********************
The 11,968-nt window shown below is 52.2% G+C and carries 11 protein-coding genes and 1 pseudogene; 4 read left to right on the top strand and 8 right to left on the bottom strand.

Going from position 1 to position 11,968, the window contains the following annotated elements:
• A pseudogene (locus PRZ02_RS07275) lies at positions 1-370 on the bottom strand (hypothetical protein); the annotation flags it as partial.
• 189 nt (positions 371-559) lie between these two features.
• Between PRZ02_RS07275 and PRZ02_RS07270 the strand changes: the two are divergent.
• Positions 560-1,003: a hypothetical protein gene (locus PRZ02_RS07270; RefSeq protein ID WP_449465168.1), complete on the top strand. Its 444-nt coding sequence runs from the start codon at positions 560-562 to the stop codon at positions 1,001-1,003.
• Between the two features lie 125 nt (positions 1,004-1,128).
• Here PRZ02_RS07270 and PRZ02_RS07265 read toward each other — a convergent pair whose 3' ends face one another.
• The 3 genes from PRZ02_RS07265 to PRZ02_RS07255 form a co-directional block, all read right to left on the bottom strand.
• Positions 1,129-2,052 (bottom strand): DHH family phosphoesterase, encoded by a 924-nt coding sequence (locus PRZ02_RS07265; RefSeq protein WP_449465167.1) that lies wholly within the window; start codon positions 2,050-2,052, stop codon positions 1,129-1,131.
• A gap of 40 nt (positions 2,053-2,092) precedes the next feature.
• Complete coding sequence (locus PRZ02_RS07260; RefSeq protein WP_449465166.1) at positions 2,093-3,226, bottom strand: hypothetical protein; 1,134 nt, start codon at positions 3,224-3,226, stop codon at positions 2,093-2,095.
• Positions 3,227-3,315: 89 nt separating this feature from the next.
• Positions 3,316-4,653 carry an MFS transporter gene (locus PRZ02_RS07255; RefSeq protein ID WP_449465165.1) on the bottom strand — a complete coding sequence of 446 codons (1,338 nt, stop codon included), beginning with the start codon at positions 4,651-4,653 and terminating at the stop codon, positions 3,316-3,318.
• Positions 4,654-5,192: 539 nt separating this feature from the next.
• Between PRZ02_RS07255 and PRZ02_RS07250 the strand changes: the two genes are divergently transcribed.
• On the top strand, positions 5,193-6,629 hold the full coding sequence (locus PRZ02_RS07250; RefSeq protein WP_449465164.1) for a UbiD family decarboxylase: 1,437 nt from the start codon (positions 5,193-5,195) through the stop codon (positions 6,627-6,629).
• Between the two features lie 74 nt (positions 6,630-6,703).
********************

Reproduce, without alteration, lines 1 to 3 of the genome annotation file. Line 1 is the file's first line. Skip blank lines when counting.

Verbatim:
The 11,968-nt window shown below is 52.2% G+C and carries 11 protein-coding genes and 1 pseudogene; 4 read left to right on the top strand and 8 right to left on the bottom strand.

Going from position 1 to position 11,968, the window contains the following annotated elements:
• A pseudogene (locus PRZ02_RS07275) lies at positions 1-370 on the bottom strand (hypothetical protein); the annotation flags it as partial.